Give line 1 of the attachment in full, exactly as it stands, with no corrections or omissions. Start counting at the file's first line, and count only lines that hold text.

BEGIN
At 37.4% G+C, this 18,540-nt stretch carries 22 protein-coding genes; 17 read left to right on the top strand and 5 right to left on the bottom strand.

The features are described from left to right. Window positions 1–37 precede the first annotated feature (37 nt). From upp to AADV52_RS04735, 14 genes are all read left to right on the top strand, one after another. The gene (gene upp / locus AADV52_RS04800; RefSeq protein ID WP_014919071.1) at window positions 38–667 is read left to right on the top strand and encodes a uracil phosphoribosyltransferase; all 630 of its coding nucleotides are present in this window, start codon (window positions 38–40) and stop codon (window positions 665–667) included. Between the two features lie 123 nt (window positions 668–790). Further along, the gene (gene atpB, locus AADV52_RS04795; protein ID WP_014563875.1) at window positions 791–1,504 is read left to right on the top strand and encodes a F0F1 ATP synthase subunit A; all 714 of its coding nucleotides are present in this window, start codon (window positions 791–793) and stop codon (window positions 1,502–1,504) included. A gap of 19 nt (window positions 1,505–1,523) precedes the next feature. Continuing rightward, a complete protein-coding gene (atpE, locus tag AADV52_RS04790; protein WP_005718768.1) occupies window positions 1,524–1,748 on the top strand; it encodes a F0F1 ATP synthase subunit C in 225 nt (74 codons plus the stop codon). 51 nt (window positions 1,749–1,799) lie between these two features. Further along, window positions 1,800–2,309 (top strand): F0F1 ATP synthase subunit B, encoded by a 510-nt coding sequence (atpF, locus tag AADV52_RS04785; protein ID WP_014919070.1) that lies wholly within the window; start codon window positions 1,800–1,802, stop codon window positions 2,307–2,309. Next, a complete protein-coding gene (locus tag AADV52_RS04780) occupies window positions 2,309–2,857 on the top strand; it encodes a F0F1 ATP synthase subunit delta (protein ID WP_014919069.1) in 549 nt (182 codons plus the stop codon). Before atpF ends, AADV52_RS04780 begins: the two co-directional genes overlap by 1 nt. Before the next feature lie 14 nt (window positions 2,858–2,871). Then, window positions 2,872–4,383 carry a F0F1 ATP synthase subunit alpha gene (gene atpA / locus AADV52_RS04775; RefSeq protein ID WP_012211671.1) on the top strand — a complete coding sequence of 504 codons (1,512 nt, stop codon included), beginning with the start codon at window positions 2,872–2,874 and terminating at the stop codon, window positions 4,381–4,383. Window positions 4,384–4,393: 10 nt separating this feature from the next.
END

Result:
At 37.4% G+C, this 18,540-nt stretch carries 22 protein-coding genes; 17 read left to right on the top strand and 5 right to left on the bottom strand.